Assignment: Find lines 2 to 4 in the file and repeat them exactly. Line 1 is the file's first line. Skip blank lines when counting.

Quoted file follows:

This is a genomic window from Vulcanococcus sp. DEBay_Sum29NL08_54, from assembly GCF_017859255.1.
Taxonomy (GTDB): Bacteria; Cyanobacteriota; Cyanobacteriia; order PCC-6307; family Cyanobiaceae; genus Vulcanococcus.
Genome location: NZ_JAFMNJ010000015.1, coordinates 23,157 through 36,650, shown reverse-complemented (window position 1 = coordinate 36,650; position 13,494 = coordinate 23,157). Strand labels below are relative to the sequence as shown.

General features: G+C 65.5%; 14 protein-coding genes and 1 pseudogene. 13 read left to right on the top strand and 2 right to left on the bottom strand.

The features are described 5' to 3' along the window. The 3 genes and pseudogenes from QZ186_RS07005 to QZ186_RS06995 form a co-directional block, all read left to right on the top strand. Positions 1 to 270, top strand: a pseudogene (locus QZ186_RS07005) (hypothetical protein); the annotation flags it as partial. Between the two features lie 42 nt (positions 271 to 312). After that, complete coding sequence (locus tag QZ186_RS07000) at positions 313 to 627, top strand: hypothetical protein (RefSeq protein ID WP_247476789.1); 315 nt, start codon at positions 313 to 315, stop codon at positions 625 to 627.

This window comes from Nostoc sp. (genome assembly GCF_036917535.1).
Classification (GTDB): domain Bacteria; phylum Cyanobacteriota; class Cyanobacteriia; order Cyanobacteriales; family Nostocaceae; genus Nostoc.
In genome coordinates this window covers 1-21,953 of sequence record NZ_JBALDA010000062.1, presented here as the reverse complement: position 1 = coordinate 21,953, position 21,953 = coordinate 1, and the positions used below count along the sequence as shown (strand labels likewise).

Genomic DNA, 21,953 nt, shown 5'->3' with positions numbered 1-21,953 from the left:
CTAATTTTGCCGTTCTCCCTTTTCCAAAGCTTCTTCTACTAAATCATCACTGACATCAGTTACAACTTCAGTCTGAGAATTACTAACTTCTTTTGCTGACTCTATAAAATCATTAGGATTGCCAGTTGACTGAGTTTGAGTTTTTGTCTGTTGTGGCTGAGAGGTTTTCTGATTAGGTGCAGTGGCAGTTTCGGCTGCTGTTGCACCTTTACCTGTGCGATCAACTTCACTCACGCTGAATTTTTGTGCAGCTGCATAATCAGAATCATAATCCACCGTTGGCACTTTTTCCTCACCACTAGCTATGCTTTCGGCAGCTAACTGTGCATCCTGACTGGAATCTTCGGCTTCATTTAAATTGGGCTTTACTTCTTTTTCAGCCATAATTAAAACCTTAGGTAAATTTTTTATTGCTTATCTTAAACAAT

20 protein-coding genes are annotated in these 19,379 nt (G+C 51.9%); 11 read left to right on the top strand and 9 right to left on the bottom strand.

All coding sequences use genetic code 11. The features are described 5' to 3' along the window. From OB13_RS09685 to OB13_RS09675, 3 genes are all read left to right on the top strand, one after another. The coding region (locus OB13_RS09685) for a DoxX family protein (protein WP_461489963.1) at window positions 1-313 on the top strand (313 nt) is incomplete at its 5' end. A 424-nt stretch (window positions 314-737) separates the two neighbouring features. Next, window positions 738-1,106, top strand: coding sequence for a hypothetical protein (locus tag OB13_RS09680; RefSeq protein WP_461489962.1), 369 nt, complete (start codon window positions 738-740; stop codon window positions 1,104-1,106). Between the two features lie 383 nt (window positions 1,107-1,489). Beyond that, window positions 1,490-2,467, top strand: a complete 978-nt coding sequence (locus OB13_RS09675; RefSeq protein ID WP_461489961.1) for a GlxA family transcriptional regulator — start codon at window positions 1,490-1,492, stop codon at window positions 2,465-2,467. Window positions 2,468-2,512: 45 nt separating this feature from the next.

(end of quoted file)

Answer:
Taxonomy (GTDB): Bacteria; Cyanobacteriota; Cyanobacteriia; order PCC-6307; family Cyanobiaceae; genus Vulcanococcus.
Genome location: NZ_JAFMNJ010000015.1, coordinates 23,157 through 36,650, shown reverse-complemented (window position 1 = coordinate 36,650; position 13,494 = coordinate 23,157). Strand labels below are relative to the sequence as shown.

General features: G+C 65.5%; 14 protein-coding genes and 1 pseudogene. 13 read left to right on the top strand and 2 right to left on the bottom strand.